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Valentine Roncalli is turning 34 years old, she lives and works with her grandmother, and she’s single. She’s pretty happy though, until the day her grandmother tells her that the family’s custom shoe shop is in financial trouble. Now she finds herself trying to find a way to save the business she loves as she juggles a budding relationship with a hot new restaurateur.
I think my expectations for this were skewed by the first few sentences of the book. It begins,
“I’m not the pretty sister.
I’m not the smart sister either. I am the funny one. I’ve been called that for so long, for so many years, in fact, that all of my life I thought it was one word: Funnyone.”
So I thought I was in for a funny book. It wasn’t. Valentine stays entirely too stressed out to really be funny. Not that I blame her–she has a lot on her plate. It just wasn’t what I expected from the setup.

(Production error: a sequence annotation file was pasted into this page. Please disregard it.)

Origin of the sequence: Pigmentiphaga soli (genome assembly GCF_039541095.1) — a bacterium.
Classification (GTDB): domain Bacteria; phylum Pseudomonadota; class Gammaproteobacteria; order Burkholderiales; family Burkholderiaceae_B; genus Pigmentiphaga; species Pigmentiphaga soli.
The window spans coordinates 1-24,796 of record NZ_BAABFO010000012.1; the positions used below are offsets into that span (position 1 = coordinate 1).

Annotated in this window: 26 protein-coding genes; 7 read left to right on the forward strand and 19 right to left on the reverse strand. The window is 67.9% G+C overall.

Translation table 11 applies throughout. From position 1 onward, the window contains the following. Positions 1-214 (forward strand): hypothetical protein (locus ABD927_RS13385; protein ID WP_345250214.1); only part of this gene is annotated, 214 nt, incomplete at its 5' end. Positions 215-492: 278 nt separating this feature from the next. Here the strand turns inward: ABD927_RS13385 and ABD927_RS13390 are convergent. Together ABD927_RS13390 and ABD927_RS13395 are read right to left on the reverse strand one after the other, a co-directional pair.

Also, I should probably be ashamed to say this, but I don’t really care about shoes. I know, I know! But that’s me. So all the descriptions of the cute shoes with the perfect fabrics and darling embellishments were lost on me.
The food sounded divine, and I loved the part when Valentine and Gram take off for Italy. I’m ready to go back! They spend time in Tuscany and Capri, and the author’s descriptions of both were beautiful. I didn’t get to go to Capri when I visited Italy, but I did want to. Now I’m thinking I need to convince my husband that we should go back and spend time south of Rome. I don’t think he would need much convincing!
I may not be girly about the shoes, but I am loving this girly cover. Isn’t it great?
This was a good book, and I’ll pick up the soon-to-be-released sequel sometime. I just thought I would like it more. I loved Big Stone Gap, so my expectations may have been too high. Other readers will probably enjoy it a little more than I did.